Friday, January 10, 2014

ReadItDaddy's Book of the Week - Week Ending 10th January 2014 - "The Arrival" by Shaun Tan (Hodder Children's Books)



The Arrival

Written and Illustrated by
Shaun Tan

Published by Hodder Children's Books

Our first book of the week of 2014 is a book we've been meaning to get around to for a very long time. Shaun Tan's "The Arrival" is a book that so many people have praised and recommended to us that we couldn't ignore the clamour of positive voices any longer. Naturally everyone was right, this is by far one of the most amazing children's books ever produced and one that cements Tan into place as one of our favourite children's author-illustrators.

But is it even fair to label this as a children's book? Certainly it's not an easy subject to tackle and it's an extremely difficult book to 'read' to a child for several reasons.

Firstly, it's wordless. Secondly, it deals with a fairly grown up subject (or an entire set of subjects actually, it's that granular) and thirdly it's quite long and involving so definitely not a quick bedtime read by any measure.

But it's an astonishing piece of work. Breaking slightly away from his usual style, Tan claimed he felt uncomfortable illustrating "The Arrival" with its semi-photographic style, and the use of live models throughout to ensure that the human characters are absolutely spot on (and they are).

"So the giants are killing every one with the fiery hoovers on their backs? That's horrible!"- Charlotte

A man leaves his wife and child, and his home country behind as dark dragon-like shadows stalk through their city. Wrenched from his family, the man embarks on a long and difficult journey to a new land where nothing is quite as it seems, where the familiar and unfamiliar rub shoulders and the language barrier is just one of a number of obstacles set to make the man's new life as tough as possible.

The new world is vibrant, surreal and full of wonder. As the man struggles through immigration (chilling scenes here that echo what most refugees have to put up with at border controls) and adjusts to the customs of his newfound home, he thinks of his family and what he must do to earn enough to get back to them.

Kindly (and not so kindly) strangers are met, and in one particularly harrowing set of pages, another refugee tells his own story.

Pause for a moment. If you've ever seen movies like "War of the Worlds" where the alien killing machines make that sort of horrific half air-raid siren / half fog-horn noise, that's the noise you'll have in your head as the stranger recounts the tale of the giants who destroyed his land (and in such a horrific way too. This bit was probably a bit too disturbing for Charlotte and in subsequent readings we've hurried past it briskly but right there is one of the darkest scenes in any graphic novel let alone children's book).

The richness, the cleverness of Tan's visual mind spills onto every page. If anything, it's almost too detailed - you can get lost in the pages of "The Arrival" for hours as you pore over every tiny little stroke rendered with such attention and care.

"I would like a pet like that!" - Charlotte

"The Arrival" is worthy of all the praise we can heap on it and more, and others who have recently experienced it will probably feel the need to do as we did when we first read Shaun Tan's books, hunt down the rest and read them all.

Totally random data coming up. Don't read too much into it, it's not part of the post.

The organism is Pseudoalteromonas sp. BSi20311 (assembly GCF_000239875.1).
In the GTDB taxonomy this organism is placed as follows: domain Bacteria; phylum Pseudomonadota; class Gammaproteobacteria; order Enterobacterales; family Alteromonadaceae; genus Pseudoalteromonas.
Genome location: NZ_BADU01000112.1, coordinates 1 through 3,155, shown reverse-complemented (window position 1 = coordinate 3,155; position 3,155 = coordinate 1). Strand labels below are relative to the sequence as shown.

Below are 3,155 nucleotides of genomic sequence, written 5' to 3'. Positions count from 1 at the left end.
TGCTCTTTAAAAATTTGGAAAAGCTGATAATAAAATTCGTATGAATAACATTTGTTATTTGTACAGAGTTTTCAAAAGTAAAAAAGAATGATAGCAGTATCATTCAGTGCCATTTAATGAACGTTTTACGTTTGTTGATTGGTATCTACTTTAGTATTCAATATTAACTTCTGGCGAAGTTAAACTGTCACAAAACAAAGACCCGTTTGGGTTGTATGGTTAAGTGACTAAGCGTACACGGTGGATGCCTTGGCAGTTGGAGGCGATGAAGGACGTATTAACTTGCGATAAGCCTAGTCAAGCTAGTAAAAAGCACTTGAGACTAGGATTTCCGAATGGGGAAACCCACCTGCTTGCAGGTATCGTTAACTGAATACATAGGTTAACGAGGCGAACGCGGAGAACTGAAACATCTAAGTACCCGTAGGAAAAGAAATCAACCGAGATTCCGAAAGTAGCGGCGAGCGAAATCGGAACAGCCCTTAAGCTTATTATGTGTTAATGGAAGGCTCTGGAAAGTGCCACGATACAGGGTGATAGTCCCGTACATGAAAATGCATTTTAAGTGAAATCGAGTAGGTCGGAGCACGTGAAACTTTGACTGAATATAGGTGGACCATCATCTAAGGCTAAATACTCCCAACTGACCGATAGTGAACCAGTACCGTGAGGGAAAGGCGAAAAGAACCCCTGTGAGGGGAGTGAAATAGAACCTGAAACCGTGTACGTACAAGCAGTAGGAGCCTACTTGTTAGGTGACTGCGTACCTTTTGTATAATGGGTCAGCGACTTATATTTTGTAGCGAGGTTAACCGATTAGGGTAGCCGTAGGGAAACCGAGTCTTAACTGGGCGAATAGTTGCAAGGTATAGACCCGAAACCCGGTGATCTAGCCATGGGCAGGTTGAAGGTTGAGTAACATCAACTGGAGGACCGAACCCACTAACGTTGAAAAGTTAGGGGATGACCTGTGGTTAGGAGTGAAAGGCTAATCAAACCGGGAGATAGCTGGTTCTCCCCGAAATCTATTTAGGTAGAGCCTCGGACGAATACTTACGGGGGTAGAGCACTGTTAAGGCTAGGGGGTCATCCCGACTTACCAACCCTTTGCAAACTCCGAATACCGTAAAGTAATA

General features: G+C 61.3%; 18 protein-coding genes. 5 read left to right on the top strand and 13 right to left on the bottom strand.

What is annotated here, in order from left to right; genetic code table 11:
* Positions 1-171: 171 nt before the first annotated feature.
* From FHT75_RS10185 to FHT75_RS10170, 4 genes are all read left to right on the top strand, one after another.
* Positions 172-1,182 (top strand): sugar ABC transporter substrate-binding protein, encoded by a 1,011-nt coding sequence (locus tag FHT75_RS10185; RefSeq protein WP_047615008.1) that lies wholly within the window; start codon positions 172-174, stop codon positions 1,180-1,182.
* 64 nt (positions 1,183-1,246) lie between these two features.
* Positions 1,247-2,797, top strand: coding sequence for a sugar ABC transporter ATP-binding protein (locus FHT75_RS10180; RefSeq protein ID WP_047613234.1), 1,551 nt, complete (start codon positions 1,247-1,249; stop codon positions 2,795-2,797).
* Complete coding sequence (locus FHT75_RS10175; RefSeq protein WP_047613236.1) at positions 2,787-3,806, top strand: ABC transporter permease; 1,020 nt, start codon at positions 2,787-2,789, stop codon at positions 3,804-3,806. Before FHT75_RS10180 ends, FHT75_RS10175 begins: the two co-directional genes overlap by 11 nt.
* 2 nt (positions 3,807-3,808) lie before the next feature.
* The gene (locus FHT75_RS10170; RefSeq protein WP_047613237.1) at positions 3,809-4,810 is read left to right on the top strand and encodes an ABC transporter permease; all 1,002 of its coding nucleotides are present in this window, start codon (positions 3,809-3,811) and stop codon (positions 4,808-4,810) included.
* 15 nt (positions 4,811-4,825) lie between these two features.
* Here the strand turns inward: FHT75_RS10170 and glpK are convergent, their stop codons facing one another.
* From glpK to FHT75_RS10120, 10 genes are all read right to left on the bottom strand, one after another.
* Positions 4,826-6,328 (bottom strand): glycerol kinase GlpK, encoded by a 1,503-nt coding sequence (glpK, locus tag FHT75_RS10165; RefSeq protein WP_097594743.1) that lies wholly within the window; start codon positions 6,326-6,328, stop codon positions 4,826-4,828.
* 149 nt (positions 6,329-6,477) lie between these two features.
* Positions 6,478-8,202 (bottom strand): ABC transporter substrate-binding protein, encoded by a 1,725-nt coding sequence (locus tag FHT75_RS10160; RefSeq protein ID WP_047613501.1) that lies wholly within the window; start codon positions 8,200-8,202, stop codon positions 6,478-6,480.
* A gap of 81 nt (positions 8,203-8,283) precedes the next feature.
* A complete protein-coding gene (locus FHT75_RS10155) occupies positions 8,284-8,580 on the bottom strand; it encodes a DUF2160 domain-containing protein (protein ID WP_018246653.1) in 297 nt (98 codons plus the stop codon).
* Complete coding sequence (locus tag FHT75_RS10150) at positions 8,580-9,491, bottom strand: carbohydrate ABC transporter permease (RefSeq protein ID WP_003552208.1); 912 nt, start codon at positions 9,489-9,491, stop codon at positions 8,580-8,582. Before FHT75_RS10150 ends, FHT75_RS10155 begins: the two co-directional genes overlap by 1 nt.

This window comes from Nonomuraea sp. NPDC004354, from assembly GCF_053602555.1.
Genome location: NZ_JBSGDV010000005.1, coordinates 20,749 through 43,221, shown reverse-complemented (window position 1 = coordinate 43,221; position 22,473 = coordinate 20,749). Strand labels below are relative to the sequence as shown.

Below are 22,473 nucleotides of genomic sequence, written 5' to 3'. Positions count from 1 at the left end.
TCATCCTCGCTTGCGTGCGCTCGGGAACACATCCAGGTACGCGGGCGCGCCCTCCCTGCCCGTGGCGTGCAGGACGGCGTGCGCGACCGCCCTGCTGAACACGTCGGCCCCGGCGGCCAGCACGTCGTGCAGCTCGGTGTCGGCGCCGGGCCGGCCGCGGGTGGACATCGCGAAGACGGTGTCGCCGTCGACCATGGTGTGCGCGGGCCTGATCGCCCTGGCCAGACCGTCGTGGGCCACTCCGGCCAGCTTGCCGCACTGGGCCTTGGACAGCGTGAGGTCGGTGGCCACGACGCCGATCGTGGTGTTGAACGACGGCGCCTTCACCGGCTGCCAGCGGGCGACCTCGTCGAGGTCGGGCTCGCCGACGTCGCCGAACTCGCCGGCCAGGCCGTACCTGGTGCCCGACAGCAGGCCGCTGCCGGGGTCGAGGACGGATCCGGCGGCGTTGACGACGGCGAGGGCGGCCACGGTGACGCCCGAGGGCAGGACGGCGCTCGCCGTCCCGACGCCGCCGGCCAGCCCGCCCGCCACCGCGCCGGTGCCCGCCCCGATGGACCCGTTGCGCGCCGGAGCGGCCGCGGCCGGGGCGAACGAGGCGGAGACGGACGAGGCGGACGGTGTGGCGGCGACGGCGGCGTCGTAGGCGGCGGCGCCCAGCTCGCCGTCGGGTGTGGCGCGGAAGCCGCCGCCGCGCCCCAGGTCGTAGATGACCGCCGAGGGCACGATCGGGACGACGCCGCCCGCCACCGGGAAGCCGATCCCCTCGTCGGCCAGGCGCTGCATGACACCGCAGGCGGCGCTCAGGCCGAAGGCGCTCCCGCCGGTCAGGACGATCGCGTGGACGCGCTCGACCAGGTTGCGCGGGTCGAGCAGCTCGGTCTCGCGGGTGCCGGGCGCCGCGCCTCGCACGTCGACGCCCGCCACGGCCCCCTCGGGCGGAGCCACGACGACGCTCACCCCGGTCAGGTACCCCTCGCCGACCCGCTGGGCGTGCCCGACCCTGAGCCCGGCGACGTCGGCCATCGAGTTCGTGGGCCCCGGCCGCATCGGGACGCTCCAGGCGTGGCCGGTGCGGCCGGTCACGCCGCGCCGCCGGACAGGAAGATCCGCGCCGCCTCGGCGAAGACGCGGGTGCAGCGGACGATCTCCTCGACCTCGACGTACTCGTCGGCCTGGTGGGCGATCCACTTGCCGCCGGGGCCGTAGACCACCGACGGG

Wordless picture books allow us to interpret their granularity in our own way. For me, obvious allegorical comparisons to the plight of the Jews in Nazi Germany as World War II broke out are unavoidable. For Charlotte, the beginning of understanding what it must be like to be a stranger in a strange land, forced to emigrate to feed your family or just to stay alive.

Stunning, scintillating, vital. Do not miss it.

Charlotte's best bit: The man's rather engaging lizard-dog-fish-pet and all the other wonderful hybrid creatures Shaun Tan is so expert at drawing. 

Daddy's Favourite bit: An absolute belter of a first Book of the Week for us. One that will stand up to being pored over for years to come and establishing Tan as a supreme storytelling and illustrative talent. Can the man do no wrong?

2 comments :

  1. I just read this one too. Before reading it hadn't even occurred to me that it was for children (despite the fact that his other books are) as it's usually just put in the graphic novels section rather than the kids section of bookshops. I think it's mostly fine for kids, and while there are some dark moments it's not much darker than many fairytales.
    It's beautifully illustrated and the wordlessness is good at 1) communicating the protagonist's helplessness and difficulties with the language, and 2) for getting kids to learn to "read" pictures rather than just the words. Many of the images are open to interpretation, which is fun to talk through with the kids as you read.
    My only criticism of the story is that the land to which he moves seems pretty idyllic and easy: there are none of the problems many immigrants encounter with prejudice or aggression. While this is probably better from a children's story point of view, I thought it made it less dramatic and realistic. All the protagonist has to do is adjust to local customs and language and everything works out fine.
    Still, a beautiful book.

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  2. It's definitely the least child-friendly of Tan's books but because of the wordlessness, it's actually one that children can get into and interpret in their own way. Even with the darker bits in the book (the exterminators bit, and the guy's expressions just before he relates the story), children actually understand exactly what's going on fairly quickly without having to have the book wrapped in kid gloves.

    Definitely a book to treasure.

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